Holyfield spurns the people's choice for Holmes in Vegas


Ignoring the cry of boxing fans across the country, TVKO has decided to bankroll Evander Holyfield's heavyweight championship match against Larry Holmes at Caesars Palace in Las Vegas on June 19.

"Everything is set," said promoter Bob Arum, who represented Holmes in negotiations with TVKO and Holyfield's financial team of Dan Duva and Shelly Finkel. "We'll have a press conference in New York on Thursday."

The Holyfield-Holmes matchup finished a distant third in a telephone survey conducted Tuesday night by USA Network during its rerun of Holmes' surprising, 12-round victory over previously unbeaten Ray Mercer.

Asked to choose among three proposed heavyweight bouts, fans voted overwhelmingly (42 percent) in favor of a showdown between the division's two dinosaurs -- Holmes, 42, and George Foreman, 44. A match pitting Holyfield against unbeaten Riddick Bowe received 30 percent of the votes, and only 16 percent preferred to watch Holyfield vs. Holmes.

"TVKO called us early the next morning, anxious to hear the results," said USA Network publicist LeslieAnne Wade. "But, obviously, they'd already made up their minds."

Holyfield will receive an estimated $16 million, and Holmes, who reigned as heavyweight king from 1978 to 1985, a reported $7 million.

Actually, Holmes was Holyfield's third choice as a title opponent.

The champion had been guaranteed at least $30 million to defend his title against Mike Tyson. But this dream match was postponed twice before Tyson was removed from the heavyweight title picture Feb. 10, when he was convicted of rape in Indianapolis.

Bowe, then ranked No. 2 by the World Boxing Council, was next in line for Holyfield, and was reportedly offered close to $8 million for his first title shot. But Bowe's manager, Rock Newman, waited too long to agree to terms, and Duva and Finkel turned their attention to Holmes.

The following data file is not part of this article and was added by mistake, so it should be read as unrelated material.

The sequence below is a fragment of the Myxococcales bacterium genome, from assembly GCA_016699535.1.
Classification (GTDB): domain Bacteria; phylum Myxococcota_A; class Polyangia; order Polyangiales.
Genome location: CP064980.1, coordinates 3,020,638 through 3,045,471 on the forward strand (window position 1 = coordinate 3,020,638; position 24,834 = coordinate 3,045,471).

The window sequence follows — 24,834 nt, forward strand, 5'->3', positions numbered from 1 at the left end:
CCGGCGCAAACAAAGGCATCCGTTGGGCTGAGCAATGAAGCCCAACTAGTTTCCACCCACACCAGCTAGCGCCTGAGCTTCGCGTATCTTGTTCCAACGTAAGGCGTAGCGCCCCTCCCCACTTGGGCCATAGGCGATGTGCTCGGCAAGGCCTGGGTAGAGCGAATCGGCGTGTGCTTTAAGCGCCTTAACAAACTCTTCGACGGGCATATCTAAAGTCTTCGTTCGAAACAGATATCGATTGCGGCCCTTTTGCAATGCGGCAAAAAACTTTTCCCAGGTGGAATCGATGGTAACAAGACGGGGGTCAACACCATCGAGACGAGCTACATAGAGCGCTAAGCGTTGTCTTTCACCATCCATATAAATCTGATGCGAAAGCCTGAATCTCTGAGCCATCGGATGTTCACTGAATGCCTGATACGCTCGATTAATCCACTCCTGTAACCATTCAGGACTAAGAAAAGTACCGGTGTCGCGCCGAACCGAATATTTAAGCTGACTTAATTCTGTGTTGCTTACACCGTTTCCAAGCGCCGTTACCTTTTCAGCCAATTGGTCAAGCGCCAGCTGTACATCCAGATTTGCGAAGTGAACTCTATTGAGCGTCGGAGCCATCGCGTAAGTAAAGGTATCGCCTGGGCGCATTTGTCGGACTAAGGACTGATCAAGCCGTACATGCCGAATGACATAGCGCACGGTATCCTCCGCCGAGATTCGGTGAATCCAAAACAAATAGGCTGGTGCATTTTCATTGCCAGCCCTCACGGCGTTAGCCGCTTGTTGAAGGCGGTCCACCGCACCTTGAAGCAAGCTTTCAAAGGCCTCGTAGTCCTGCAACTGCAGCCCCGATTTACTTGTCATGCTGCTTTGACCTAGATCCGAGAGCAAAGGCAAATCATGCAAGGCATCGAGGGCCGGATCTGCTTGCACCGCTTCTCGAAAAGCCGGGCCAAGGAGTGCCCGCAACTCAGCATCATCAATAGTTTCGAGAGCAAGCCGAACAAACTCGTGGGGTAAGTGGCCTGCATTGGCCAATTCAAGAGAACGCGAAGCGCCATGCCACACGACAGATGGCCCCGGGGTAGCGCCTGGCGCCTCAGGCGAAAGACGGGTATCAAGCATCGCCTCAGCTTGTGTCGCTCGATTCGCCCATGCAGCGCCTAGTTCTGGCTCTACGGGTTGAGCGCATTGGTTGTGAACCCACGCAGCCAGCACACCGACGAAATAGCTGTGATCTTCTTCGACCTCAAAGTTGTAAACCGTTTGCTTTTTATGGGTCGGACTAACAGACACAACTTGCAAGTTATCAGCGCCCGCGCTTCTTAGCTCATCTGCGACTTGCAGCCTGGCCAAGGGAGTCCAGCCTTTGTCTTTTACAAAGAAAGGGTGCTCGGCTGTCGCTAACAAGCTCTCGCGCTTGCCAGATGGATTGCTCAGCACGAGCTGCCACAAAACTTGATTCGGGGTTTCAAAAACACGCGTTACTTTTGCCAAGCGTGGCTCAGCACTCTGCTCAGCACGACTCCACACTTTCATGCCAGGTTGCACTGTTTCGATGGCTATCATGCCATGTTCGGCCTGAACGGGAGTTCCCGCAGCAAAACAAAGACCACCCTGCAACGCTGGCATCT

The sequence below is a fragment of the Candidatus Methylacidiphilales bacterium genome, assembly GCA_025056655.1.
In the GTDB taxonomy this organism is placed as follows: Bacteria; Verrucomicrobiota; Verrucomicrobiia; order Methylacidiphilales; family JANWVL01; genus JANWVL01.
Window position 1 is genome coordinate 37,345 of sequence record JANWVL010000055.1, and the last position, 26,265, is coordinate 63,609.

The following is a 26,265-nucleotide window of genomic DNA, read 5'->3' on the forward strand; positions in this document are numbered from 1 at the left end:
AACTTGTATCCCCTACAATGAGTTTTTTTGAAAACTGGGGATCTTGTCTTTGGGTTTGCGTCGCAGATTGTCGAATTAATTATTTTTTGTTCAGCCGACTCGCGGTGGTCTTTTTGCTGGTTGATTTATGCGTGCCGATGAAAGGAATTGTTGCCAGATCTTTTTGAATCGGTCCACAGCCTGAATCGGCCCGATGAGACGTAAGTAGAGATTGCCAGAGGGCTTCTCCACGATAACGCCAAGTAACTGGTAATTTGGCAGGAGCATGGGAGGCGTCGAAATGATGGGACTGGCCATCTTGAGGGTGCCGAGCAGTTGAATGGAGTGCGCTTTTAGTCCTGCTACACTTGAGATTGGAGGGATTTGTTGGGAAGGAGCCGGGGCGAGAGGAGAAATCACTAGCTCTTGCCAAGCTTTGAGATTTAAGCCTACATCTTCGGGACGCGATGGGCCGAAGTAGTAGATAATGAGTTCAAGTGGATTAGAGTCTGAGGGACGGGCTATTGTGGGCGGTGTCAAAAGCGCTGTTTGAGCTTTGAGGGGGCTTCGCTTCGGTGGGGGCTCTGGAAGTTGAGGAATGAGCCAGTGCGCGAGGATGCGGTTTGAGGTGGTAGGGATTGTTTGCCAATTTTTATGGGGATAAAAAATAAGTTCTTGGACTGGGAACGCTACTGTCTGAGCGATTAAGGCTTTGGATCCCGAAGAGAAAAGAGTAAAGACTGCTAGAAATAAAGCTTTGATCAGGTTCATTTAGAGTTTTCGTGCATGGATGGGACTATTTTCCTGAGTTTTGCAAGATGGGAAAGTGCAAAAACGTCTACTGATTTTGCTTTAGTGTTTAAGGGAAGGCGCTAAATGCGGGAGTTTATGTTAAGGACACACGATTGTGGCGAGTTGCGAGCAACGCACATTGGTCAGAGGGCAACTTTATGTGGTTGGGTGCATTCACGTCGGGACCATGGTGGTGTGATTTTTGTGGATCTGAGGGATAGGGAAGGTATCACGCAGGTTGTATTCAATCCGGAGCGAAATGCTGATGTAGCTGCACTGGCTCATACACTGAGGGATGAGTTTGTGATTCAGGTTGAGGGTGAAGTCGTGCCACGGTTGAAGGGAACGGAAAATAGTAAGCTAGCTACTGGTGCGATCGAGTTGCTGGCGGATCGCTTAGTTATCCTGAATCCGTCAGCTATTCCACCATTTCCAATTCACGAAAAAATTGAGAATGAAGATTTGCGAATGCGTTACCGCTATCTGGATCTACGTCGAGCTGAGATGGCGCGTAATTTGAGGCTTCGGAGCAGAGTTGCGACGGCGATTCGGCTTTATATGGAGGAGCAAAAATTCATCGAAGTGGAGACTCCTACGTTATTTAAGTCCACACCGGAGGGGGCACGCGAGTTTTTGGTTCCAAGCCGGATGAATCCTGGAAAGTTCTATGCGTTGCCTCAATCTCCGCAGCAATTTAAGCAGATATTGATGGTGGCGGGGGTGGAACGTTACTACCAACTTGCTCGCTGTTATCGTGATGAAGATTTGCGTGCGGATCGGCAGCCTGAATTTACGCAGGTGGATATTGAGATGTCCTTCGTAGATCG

Even though a fight with Foreman might have proved more profitable, Holmes has made it clear that getting another championship match was his prime ambition.

"I might make a bigger payday fighting George," Holmes said after whipping Mercer, "but that's not why I came back. I'm not in this for the long haul. I can't do what Foreman did and wait three years for a title shot. I don't have the time or patience. I said I would hang up my gloves for good if I didn't get a title shot. I don't plan on serving as some young guy's punching bag."

Arum, president of Top Rank Inc., who will co-promote the fight with Duva and Main Events Inc., was in a no-lose situation. Arum serves as promoter for both Holmes and Foreman, Holyfield's two most viable opponents, once Tyson and Bowe were rejected.

Foreman, who lost a 12-round decision to Holyfield in April, has signed to fight Alex Stewart in Las Vegas on April 11.

On the outside is promoter Don King, who controlled the heavyweight division until Tyson suffered a stunning upset to 40-1 underdog Buster Douglas in Tokyo two years ago.

King's strong ally, WBC president Jose Sulaiman, has told the Holyfieldcamp he will allow the champion to have an "interim" match against Holmes before having to face the mandatory challenger. Only this week, Donovan "Razor" Ruddock replaced Bowe as the WBC's leading contender, bringing cries of protest from Newman.

Holyfield vs. Holmes has been in the works for several weeks, but a dispute over the fight date delayed settlement. TVKO and the fight promoters wanted to make certain there would be no conflict with the NBA Finals.

"We didn't want everyone watching [Chicago Bulls star] Michael Jordan for free on network TV when we're trying to sell a fight on pay per view," said Arum.

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